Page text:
Any hospital or diagnostic centre that does health check-ups will offer at least one cancer screening package with a bunch of laboratory and other tests performed to detect cancer in the body. In some countries, a few hospitals also offer whole body MRI or PET/CT or even CT scan to look for suspicious lesions that may turn out to be cancerous.
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It is logical to assume that if we pick up a cancer early, we can beat it by treating it well in time. Unfortunately, this is not true in real life, except for breast cancer screening with mammography, which I wrote and spoke about some weeks ago, colonic cancer screening in Western countries with colonoscopy, PAP smear screening for cancer of the cervix and perhaps to a certain extent with prostate cancer screening, which I will address in a few weeks. Many a times, all that happens with an early cancer pick-up is just that…an earlier pickup, which however does not change the trajectory of the disease (lead-time bias) and we just land up living with that cancer for a longer time than if it had been picked up later.
The other issue with many cancers is that even if we diagnose them early or incidentally, it is possible that that particular cancer will not affect our healthspan and lifespan and that we will likely die of other causes before the cancer actually spreads its tentacles throughout the body (this happens with many kidney and prostate cancers among others). The older we live, especially beyond the age of 80, the more likely it is that some indolent cancer will be diagnosed. The question we have to ask is…will this cancer kill me or make me sicker than other coexistent diseases like dementia, hypertension, diabetes, heart disease…? Often, all we have to do is monitor the cancer at regular intervals and intervene only if it grows or spreads beyond a certain level.
One screening test that however has been proven to work and has been validated multiple times in multiple studies is low dose CT scan (LDCT) of the lungs, performed in smokers to look for lung nodules that may be due to lung cancer.
Smoking, as I wrote and spoke about on 04 Dec reduces healthspan and lifespan because of cancers, chronic lung damage and increased cardiovascular risk. Today’s piece is about smoking induced lung cancers.
The initial studies focussed on LDCT in 30 pack-years smokers (1 pack of 20 cigarettes a day for 30 years, or 2 packs of 20 cigarettes for 15 years, or 1 pack of 10 cigarettes for 60 years). The first large study, the NLST  found a 20% reduction in mortality in this population with the use of LDCT. Subsequent studies with a reduced cut-off of 20 pack-years have also found the same benefit .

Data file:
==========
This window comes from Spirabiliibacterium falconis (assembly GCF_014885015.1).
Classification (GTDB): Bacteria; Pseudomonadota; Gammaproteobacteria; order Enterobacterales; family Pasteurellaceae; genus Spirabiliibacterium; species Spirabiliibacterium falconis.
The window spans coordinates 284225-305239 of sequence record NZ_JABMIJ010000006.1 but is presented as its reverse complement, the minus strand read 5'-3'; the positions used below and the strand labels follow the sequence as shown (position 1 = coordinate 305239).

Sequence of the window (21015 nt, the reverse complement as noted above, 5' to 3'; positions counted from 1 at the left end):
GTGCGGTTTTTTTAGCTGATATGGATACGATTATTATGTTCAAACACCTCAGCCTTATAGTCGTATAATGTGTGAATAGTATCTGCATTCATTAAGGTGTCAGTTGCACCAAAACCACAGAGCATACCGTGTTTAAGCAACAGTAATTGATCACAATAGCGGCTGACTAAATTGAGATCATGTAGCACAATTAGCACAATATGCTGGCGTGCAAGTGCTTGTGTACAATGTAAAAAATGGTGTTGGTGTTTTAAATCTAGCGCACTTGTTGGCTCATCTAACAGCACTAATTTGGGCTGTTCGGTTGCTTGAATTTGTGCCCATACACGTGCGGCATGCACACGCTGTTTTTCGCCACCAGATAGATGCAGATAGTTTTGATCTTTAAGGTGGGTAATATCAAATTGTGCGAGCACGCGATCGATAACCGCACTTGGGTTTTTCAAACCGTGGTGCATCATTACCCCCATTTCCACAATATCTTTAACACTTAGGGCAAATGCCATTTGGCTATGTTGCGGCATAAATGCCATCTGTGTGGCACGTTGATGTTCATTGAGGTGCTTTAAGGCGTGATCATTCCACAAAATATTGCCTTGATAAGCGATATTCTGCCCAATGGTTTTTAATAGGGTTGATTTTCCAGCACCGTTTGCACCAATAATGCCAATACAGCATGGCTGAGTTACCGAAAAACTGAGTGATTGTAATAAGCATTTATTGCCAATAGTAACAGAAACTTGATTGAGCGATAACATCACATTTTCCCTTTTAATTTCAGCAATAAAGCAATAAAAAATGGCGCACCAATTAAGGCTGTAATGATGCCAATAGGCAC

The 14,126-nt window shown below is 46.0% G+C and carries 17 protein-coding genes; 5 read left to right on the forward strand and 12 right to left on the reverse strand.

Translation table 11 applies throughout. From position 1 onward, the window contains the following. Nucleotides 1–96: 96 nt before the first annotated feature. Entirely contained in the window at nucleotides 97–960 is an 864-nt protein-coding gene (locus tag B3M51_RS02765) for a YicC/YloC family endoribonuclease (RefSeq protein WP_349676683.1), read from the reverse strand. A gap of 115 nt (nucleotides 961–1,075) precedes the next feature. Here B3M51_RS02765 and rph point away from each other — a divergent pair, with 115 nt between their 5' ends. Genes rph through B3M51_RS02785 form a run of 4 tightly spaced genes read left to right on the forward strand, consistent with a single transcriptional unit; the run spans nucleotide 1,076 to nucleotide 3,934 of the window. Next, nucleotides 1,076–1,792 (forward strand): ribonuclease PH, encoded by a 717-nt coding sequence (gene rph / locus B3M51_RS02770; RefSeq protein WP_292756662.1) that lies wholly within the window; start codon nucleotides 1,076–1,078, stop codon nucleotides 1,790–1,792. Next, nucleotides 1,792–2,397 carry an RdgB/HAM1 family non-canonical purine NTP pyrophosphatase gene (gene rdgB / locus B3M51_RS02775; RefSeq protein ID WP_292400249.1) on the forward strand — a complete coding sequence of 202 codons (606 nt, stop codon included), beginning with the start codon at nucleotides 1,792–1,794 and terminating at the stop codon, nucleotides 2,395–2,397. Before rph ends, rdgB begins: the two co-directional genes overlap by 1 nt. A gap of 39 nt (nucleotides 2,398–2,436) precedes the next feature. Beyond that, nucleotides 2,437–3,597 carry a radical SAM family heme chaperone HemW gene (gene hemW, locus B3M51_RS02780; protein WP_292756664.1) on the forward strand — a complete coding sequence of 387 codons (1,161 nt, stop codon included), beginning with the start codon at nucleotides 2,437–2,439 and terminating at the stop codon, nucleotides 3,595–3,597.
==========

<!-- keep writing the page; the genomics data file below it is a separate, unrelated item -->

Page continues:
As I mentioned earlier in my articles on diabetes and breast cancer screening, in most Western countries, selection of patients for screening tests is based on strict criteria, because either the Government or insurance pays for these tests. So, if you are a 19 pack-years smoker, with pretty much the same risk of lung cancer as a 20 pack-years smoker, you will be considered ineligible for lung cancer screening by LDCT in these countries unless you are ready to pay for the scan on your own, out of pocket.
In India, where there is no Government or insurance mandated screening for almost any disease and where most tests are still paid for by patients, the cut-off used to select patients for lung cancer screening does not have to be as strict. An 18 or 19 pack-years smoker can also get tested as can a 5 pack-years smoker, who may have a lower risk than a 20 pack-years smoker, but still has a higher risk of lung cancer than a non-smoker.
What about screening in non-smokers? In South Korea and Japan, there have been attempts at screening for lung cancer in all people irrespective of smoking history. There seems to be a benefit, but the data is not yet robust. During the first and second waves of Covid-19, due to the rampant, indiscriminate use of CT scan for Covid-19 diagnosis and management, we picked up incidental lung cancers in many non-smokers, especially women. However we don’t know whether the routine use of LDCT in non-smokers is justified and we will have to wait for better data in the years to come.
What does this mean for you and I in our atmasvasth quest to live long, healthy? If you are older than 50 years, have been a smoker who has stopped smoking for less than 15 years or are currently smoking or know someone who is a smoker or has been a smoker (friends, family that you can influence), an LDCT will help pick up lung cancer early and save lives…the more the pack-years, the more vocal and aggressive you should be. However, if you or those you can influence don’t smoke or have stopped smoking for more than 15 years, then an LDCT is currently not indicated.
- NLST. NEJM 2013;368:1980
- deKoning HJ et al. NEJM 2020;382:503
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